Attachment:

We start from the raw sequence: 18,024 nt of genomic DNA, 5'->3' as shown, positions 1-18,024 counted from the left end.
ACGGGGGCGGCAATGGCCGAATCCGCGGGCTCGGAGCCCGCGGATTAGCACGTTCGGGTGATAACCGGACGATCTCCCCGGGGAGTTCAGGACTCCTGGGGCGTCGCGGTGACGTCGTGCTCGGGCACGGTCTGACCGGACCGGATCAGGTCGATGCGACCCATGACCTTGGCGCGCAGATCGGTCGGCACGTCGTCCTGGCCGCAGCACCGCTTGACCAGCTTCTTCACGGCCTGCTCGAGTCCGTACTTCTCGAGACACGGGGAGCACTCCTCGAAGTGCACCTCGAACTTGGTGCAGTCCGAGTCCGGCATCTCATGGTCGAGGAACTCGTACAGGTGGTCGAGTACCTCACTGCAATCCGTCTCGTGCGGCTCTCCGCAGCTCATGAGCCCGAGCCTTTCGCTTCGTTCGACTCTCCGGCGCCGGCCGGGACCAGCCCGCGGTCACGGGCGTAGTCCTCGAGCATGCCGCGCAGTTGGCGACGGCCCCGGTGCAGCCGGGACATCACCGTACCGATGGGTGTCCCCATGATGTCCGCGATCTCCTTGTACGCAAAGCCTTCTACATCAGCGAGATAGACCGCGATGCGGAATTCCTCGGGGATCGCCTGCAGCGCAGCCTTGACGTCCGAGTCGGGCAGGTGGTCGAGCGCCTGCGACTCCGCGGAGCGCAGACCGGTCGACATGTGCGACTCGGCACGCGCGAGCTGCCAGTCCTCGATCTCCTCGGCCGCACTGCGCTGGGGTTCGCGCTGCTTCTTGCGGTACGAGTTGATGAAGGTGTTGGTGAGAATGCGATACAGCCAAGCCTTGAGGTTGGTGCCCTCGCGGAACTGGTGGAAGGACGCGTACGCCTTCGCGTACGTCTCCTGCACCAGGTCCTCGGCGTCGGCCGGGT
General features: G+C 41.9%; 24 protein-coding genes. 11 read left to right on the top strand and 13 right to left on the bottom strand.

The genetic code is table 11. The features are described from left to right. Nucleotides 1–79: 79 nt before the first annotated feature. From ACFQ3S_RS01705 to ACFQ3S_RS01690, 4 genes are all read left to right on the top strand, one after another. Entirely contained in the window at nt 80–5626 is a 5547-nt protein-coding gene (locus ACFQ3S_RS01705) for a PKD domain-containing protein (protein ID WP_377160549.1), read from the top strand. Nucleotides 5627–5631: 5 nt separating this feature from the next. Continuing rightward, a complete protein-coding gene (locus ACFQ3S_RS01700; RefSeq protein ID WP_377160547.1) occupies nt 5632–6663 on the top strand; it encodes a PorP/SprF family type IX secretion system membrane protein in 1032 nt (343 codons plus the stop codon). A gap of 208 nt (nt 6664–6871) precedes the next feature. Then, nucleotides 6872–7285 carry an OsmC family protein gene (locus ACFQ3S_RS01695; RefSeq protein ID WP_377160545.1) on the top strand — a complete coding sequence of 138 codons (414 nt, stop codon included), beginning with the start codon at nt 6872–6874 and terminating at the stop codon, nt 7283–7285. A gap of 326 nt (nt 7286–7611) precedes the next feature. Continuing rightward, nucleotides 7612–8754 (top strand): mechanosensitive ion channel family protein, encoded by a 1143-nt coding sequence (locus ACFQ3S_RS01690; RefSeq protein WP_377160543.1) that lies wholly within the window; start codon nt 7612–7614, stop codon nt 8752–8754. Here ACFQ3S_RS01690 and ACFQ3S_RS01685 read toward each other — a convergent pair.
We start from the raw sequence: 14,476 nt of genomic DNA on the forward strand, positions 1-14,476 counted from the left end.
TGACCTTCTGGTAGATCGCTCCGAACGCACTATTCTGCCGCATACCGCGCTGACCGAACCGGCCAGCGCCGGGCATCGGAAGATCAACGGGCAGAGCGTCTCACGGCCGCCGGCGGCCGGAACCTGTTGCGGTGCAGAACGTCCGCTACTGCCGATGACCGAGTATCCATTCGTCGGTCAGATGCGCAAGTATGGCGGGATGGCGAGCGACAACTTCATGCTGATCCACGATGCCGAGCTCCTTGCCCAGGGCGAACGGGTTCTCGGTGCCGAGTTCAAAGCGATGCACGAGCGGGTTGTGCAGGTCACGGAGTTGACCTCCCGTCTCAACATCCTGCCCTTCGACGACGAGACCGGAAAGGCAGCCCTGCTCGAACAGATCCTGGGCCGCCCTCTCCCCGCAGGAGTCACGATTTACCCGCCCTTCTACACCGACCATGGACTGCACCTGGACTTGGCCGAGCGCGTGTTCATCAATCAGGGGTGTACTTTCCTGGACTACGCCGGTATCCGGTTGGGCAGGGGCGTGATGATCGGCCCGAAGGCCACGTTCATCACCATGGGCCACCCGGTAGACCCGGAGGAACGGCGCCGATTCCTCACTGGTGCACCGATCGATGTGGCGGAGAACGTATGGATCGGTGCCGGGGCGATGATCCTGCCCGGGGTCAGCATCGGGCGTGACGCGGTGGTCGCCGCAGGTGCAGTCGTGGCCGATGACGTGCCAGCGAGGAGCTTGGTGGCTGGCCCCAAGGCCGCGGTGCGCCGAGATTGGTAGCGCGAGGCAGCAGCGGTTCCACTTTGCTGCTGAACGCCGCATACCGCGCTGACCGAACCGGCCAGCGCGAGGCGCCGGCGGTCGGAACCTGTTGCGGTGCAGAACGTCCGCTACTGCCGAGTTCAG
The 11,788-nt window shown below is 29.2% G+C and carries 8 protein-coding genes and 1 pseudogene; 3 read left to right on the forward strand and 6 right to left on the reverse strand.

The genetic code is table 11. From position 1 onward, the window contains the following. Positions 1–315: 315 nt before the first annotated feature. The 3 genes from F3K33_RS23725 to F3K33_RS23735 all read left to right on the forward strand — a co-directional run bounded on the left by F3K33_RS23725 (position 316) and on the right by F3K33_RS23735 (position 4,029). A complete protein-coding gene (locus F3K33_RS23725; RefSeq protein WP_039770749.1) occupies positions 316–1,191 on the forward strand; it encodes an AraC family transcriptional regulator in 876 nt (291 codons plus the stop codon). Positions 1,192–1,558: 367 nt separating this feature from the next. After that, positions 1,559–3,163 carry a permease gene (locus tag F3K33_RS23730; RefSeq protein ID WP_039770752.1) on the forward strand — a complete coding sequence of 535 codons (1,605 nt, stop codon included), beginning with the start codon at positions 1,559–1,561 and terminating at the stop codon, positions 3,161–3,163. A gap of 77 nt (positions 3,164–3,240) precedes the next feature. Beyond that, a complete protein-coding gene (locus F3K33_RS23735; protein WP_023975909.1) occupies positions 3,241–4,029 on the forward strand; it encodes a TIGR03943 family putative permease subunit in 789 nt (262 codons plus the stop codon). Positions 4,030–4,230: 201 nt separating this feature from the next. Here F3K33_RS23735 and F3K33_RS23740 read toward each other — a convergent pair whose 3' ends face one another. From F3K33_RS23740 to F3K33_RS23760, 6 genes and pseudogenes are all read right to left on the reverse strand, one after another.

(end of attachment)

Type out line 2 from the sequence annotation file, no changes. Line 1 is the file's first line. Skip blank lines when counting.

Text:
ACGGGGGCGGCAATGGCCGAATCCGCGGGCTCGGAGCCCGCGGATTAGCACGTTCGGGTGATAACCGGACGATCTCCCCGGGGAGTTCAGGACTCCTGGGGCGTCGCGGTGACGTCGTGCTCGGGCACGGTCTGACCGGACCGGATCAGGTCGATGCGACCCATGACCTTGGCGCGCAGATCGGTCGGCACGTCGTCCTGGCCGCAGCACCGCTTGACCAGCTTCTTCACGGCCTGCTCGAGTCCGTACTTCTCGAGACACGGGGAGCACTCCTCGAAGTGCACCTCGAACTTGGTGCAGTCCGAGTCCGGCATCTCATGGTCGAGGAACTCGTACAGGTGGTCGAGTACCTCACTGCAATCCGTCTCGTGCGGCTCTCCGCAGCTCATGAGCCCGAGCCTTTCGCTTCGTTCGACTCTCCGGCGCCGGCCGGGACCAGCCCGCGGTCACGGGCGTAGTCCTCGAGCATGCCGCGCAGTTGGCGACGGCCCCGGTGCAGCCGGGACATCACCGTACCGATGGGTGTCCCCATGATGTCCGCGATCTCCTTGTACGCAAAGCCTTCTACATCAGCGAGATAGACCGCGATGCGGAATTCCTCGGGGATCGCCTGCAGCGCAGCCTTGACGTCCGAGTCGGGCAGGTGGTCGAGCGCCTGCGACTCCGCGGAGCGCAGACCGGTCGACATGTGCGACTCGGCACGCGCGAGCTGCCAGTCCTCGATCTCCTCGGCCGCACTGCGCTGGGGTTCGCGCTGCTTCTTGCGGTACGAGTTGATGAAGGTGTTGGTGAGAATGCGATACAGCCAAGCCTTGAGGTTGGTGCCCTCGCGGAACTGGTGGAAGGACGCGTACGCCTTCGCGTACGTCTCCTGCACCAGGTCCTCGGCGTCGGCCGGGT